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Whether no means no.

Dr. D is an emergency physician in a large urban hospital. One relatively quite evening Mr. R, a thirty-two-year-old male, presents to the emergency department complaining of shortness of breath. The problem, as it develops, is a depressingly familiar one to Dr. D. Mr. R, known to be HIV positive, turns out to be having his first episode of pneumocystis pneumonia, an often fatal disease of AIDS patients. The episode, fortunately, appears at present to be a relatively mild one; his blood test shows his lung function is only moderately impaired.

When Dr.D begins to explain this, Mr. R insists that his friend Mr. U be brought into the emergency department to listen to the doctor. Dr. D goes over the condition and describes the appropriate treatment: IV antibiotics. When asked, Mr. R denies any drug allergies.

As they grapple with the news that Mr. R has now changed from being a patient with HIV to one with AIDS, Mr. R and Mr. U produce a living will and durable health care proxy form designating Mr. U as responsible for decisionmaking if Mr.R becomes incompetent. The living will forbids cardiopulmonary resuscitation and prohibits "under any circumstances" endotracheal intubation and respirator ventilation, along with numerous other measures.

Dr. D believes strongly in patient autonomy. He therefore assures Mr. R and Mr. U that Mr.R's wishes, as clearly expressed, will be respected. After arranging for the papers to be copied and placed in the chart, he goes to admit Mr. R and Mr. U leaves.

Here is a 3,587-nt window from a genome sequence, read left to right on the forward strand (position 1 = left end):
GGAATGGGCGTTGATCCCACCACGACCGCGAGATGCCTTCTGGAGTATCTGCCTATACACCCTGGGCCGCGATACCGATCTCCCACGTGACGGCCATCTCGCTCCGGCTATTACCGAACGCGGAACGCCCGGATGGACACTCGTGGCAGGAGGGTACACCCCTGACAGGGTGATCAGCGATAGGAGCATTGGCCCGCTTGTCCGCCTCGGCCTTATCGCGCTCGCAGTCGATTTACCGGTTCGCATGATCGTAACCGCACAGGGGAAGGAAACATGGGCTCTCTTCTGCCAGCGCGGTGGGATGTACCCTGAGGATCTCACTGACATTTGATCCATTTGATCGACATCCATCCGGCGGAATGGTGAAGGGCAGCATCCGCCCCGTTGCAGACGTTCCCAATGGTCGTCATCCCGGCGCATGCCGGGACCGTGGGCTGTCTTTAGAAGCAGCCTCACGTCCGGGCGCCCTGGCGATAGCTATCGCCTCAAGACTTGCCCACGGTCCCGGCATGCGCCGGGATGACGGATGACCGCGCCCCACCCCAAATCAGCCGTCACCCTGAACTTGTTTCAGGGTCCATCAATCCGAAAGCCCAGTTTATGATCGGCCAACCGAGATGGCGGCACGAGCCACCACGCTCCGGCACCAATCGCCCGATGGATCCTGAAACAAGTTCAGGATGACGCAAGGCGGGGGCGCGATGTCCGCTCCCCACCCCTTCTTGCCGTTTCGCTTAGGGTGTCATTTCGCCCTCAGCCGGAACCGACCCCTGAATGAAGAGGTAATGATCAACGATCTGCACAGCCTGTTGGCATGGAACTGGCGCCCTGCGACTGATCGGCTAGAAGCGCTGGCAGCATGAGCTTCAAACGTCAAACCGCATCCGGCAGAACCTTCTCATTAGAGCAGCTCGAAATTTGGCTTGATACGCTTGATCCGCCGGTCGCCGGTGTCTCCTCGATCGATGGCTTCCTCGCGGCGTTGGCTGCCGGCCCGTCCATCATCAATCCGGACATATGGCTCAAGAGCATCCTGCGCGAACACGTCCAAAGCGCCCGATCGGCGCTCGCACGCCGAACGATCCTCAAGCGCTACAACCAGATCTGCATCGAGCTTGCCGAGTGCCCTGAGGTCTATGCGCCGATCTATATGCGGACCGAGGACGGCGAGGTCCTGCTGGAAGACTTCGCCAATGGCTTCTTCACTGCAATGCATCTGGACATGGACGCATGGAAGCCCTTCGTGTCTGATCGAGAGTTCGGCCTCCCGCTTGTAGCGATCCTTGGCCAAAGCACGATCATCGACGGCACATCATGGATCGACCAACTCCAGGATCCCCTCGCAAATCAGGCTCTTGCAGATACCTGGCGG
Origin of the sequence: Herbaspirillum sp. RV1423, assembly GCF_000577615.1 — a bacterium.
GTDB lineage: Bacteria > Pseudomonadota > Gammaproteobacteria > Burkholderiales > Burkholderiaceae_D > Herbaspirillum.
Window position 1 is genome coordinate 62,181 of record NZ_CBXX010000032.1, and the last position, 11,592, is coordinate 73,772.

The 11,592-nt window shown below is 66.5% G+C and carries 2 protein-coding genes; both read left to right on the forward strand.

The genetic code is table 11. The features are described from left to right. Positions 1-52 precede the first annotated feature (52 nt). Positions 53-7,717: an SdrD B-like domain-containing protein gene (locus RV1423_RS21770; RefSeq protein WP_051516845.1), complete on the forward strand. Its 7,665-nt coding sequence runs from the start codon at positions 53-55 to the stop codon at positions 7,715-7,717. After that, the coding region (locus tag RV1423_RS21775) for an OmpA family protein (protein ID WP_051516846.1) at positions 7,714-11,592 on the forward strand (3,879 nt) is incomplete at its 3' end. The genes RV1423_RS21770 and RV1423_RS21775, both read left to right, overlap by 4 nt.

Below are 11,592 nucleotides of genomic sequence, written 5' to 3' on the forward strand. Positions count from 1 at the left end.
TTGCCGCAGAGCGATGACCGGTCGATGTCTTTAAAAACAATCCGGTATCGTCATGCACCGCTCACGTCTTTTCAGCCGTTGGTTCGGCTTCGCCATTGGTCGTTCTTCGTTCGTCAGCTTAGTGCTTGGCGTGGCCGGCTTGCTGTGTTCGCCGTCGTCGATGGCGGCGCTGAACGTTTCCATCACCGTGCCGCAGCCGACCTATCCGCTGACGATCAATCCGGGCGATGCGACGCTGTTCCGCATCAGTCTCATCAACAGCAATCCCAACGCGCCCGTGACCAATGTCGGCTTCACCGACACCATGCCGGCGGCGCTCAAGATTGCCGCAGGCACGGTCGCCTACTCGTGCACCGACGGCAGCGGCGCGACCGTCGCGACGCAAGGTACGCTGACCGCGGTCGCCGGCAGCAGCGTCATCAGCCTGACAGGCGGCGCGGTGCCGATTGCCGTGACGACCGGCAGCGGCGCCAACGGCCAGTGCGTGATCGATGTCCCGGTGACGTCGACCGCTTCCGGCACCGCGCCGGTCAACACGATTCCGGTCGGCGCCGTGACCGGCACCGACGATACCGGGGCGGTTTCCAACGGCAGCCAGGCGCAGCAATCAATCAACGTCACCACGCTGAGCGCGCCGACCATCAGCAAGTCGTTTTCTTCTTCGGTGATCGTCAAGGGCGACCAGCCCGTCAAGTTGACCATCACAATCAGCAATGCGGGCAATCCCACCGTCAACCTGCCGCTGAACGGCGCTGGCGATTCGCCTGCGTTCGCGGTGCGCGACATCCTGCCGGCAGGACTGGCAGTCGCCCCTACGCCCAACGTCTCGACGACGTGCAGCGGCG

While a bed is being readied, Dr. D orders a dose of the appropriate antibiotic to be given to Mr. R and goes to see the next patient. Upon starting the antibiotic and leaving the room for a few minutes, the nurse returns to find Mr. R unresponsive, with a bright red rash and severe trouble breathing. Immediately recognizing a life-threatening allergic reaction, she stops the antibiotic and calls for the doctor.

Mr. R is in anaphylactic shock. Quickly ordering the four appropriate medications, Dr.D opens his mouth to ask for an endotracheal tube and respirator--and realizes he has a problem.

Mr. R will die as his airway closes up if patency is not immediately ensured by placement of a tube. Indeed, in a case like this, placement often requires cutting the patient's throat to maintain the rapidly narrowing airway. Seconds, quite literally, count. The good news is that this is a time-limited condition. With immediate aggressive action, only a few hours or days of ventilator support should be necessary and there should be absolutely no long-term sequelae. Of course, it is possible that Mr. R's pneumonia will acutely worsen. He might then be unable to be weaned off the respirator. An emergency physician with no experience in the long-term management of either pneumocystis pneumonia or anaphylaxis, he is unsure of the chances of that.

What should Dr. D do?
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Title Annotation:Case Studies
Author:Silverman, Lewis M.; Dennis, Manette; Rouse, Fenella; Smith, David A.
Publication:The Hastings Center Report
Date:May 1, 1992
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